So far so good, but the trouble with this is that different local authorities take different approaches and whilst some take a fairly relaxed view about what may constitute work that would affect a building’s character, others take a more hard-line approach. Every Conservation Officer will use their own judgement and they have power of life and death over your scheme, It is essential therefore to get the local authority ‘on side’ before carrying out any works or indeed making any planning application for listed building consent.

What about conservation areas?

Whilst you are unlikely to have a registered historic battlefield in your garden or indeed on your country estate, you may very well find that although your property is not listed it is situated in what is known as a conservation area. Conservation areas are so common that lawyers often don’t go into a lot of detail about what that means for a purchaser, assuming a knowledge that the average property owner doesn’t have.

Conservation areas first came into being in 1967. They are areas within a locality which are designated for their special architectural and historic interest. Most conservation areas are designated by the local planing authority, but in London English Heritage can designate them after consultation with the relevant Landon Borough Council. And being in a conservation area is a good thing in terms of value – recent research for English Heritage showed that properties in the conservation area increased in value more than properties outside it.

For the average home owner there are three main areas which will be affected by the designation:

  • the ability to carry out alterations
  • the ability to do work to trees
  • demolition

Unfortunately, there in no ‘one size fits all’ with conservation areas and each planning authority can decide what they regard as important to protect. They do this by issuing what is called an ‘Article 4 direction’ which takes away what would otherwise be automatic rights to develop property. The only way to be certain as to what is allowed or indeed prohibited is to contact the local authority for clarification.

In terms of trees, again there is common belief that any works can be carried out to a tree unless it is subject to what is known as a ‘Tree Preservation Order’. That is not the case. For any cutting down of trees or pruning work in a conservation area, at least six weeks’ notice needs to be given to the local authority. The local authority will then decide whether or not to authorise the works. Carrying out works to protected trees is a criminal offence, so this does need to be taken seriously. And in relation to demolition, this will normally require a separate permission from the local authority.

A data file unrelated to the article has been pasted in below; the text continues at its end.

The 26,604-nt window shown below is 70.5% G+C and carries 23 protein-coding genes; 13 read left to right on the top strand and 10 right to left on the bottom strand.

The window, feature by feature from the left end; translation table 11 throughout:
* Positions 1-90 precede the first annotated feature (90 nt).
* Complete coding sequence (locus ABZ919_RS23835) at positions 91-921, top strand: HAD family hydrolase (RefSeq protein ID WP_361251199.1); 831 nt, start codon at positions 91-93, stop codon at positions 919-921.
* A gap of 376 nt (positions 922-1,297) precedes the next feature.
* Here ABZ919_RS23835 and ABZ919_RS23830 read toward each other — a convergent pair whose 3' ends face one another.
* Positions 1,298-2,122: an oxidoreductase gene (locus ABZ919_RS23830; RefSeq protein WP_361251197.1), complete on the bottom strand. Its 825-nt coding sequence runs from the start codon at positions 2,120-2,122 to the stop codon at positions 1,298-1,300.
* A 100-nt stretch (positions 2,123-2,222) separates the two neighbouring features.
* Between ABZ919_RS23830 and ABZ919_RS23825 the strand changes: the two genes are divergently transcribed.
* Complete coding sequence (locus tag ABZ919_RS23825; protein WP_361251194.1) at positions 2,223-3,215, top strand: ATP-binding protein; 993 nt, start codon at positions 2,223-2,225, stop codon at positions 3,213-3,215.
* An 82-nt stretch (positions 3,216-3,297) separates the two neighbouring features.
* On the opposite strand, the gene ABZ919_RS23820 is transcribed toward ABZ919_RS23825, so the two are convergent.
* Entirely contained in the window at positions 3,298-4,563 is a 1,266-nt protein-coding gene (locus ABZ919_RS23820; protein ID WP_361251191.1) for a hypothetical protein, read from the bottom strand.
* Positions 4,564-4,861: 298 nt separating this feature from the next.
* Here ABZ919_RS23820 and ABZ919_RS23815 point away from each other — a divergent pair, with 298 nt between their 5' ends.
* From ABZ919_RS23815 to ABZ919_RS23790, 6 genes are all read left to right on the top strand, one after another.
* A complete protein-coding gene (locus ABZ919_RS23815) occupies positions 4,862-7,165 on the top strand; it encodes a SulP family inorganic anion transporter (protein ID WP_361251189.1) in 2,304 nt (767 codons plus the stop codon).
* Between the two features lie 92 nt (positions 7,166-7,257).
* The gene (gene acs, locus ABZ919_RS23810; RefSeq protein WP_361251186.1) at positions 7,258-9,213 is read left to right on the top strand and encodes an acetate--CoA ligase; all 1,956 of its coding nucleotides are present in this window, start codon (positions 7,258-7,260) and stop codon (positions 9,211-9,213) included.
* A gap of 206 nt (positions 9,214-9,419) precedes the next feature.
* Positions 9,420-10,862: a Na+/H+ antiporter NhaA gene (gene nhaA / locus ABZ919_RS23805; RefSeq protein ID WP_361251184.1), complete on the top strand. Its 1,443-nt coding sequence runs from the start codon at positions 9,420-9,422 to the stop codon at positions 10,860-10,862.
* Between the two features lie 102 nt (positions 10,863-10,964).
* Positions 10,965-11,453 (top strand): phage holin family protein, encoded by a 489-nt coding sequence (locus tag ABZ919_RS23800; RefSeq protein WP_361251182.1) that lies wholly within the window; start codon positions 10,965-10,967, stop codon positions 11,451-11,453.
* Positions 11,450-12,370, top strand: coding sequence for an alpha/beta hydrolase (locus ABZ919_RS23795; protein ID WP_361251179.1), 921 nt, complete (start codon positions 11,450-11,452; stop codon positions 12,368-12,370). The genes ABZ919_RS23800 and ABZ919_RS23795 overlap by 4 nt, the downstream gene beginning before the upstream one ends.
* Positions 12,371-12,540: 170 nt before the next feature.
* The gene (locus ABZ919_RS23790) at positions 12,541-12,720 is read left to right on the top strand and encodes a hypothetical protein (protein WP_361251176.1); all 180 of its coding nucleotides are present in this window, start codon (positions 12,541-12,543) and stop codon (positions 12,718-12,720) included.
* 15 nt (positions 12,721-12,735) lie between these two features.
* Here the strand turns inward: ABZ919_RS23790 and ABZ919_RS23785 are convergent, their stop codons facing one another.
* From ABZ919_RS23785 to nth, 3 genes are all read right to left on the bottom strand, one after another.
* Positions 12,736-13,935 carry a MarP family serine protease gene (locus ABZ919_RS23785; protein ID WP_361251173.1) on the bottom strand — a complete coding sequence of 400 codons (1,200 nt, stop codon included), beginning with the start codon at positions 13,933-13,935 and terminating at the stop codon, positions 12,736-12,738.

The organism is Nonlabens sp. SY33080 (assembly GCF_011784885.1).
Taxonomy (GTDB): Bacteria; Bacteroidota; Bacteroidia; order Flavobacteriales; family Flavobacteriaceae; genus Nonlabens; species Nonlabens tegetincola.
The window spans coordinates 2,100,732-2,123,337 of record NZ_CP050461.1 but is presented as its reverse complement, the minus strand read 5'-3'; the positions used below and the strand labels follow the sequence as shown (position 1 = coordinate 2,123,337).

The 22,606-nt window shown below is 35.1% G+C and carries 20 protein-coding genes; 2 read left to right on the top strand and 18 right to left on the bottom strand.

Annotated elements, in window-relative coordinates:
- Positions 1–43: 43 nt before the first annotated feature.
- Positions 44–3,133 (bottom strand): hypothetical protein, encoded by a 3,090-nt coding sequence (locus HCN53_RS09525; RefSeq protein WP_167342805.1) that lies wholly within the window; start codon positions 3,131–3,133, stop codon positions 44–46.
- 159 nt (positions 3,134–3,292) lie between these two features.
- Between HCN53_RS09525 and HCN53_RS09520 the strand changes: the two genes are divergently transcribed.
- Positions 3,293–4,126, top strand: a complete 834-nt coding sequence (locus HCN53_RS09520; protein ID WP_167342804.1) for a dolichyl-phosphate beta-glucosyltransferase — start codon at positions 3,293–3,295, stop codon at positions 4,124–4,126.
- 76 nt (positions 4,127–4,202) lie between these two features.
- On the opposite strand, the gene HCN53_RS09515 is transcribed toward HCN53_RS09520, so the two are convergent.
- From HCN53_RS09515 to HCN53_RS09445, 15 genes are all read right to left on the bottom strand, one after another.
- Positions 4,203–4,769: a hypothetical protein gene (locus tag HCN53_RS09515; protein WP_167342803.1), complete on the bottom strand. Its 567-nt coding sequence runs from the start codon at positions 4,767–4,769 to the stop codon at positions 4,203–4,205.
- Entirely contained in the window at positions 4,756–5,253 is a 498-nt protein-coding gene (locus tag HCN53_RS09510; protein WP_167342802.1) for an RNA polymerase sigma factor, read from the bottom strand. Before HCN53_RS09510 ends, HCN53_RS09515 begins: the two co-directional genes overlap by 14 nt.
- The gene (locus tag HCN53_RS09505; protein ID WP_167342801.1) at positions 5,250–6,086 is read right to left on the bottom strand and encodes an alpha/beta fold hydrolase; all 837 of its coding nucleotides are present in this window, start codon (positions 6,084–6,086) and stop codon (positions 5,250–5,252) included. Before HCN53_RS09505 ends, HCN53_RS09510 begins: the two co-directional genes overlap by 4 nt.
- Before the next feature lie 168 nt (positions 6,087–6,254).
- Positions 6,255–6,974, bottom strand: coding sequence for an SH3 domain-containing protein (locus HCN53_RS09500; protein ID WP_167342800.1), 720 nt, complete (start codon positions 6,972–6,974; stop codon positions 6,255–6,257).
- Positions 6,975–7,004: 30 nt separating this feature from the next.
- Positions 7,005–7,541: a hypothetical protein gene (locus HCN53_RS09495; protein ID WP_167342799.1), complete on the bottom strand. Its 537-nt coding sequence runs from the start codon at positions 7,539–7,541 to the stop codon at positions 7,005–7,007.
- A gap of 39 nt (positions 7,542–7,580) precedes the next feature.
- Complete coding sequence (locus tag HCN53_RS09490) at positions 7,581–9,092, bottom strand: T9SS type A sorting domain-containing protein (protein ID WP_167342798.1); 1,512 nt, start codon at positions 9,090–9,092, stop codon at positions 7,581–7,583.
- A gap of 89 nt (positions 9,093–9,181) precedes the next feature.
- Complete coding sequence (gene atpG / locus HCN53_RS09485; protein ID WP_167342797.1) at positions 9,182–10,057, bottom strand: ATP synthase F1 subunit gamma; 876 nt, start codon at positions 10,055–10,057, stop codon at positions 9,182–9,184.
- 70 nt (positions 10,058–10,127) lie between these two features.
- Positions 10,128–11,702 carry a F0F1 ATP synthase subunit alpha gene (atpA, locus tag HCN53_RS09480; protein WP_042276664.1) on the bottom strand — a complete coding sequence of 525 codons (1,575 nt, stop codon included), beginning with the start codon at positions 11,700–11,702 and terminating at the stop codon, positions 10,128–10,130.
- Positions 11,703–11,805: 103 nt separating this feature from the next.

Historic atlerations; what should you check?

When buying a listed property your professional adviser, whether that is a lawyer or a planning consultant, must make detailed enquiries as to what alterations have been carried out to the property since listing, to ensure that all alterations have been carried out with the necessary consents. Unlike other planning breaches, there it no time limit for enforcement in relation unauthorised alterations carried out to listed buildings, so you need to be absolutely certain that there is no risk of enforcement for alterations carried out before you owned the property. It isn’t always advisable to rely on replies to standard enquiries from the seller. Often, works have been out under the mistaken apprehension that permission was not required. I bought a listed property and discovered that two lots of alterations have been carried out by my (solicitor) seller – ­someone over the telephone at the local authority had told him that listed building consent was not required for those works. He wasn’t a property lawyer. Never reply on telephone advice for these sorts of things

And sometimes a seller just simply doesn’t have the information, especially where you are buying in a probate or forced sale situation. Detailed records may simply not be available, or the owner really may not know what has happened in the past. In certain cases insurers will need to be obtained by way of comfort in case of future re-enforcement.

Carrying out works yourself

Given that making alterations to a listed building without permission is a criminal offence, it is essential to take specialist advice before you carry out any works to a listed building. Fortunately, as a purchaser of a listed building where unauthorised works have beeb carried out, you will not be deemed to ace commited a criminal offence yourself, but you could still be liable to reinstate the property to its original condition. This could of course be difficult to ascertain and of course very costly. It could also leave you with a property you don’t really want. that lovely little conservatory? The property may not be so attractive without it.

Other considerations

It is also often the case that carrying out works to a listed or historic building will be more expensive than for other properties as there will often be a requirement to carry out those alterations in a way which are sympathetic to the original construction using specialist materials, which may be more costly than cheaper/modern materials.

So, whilst it may be your dream to own a slice of England’s hentage, it’s important that you know you aren’t going to be faced with a battle with the Conservation Officer, the moment you step through the door.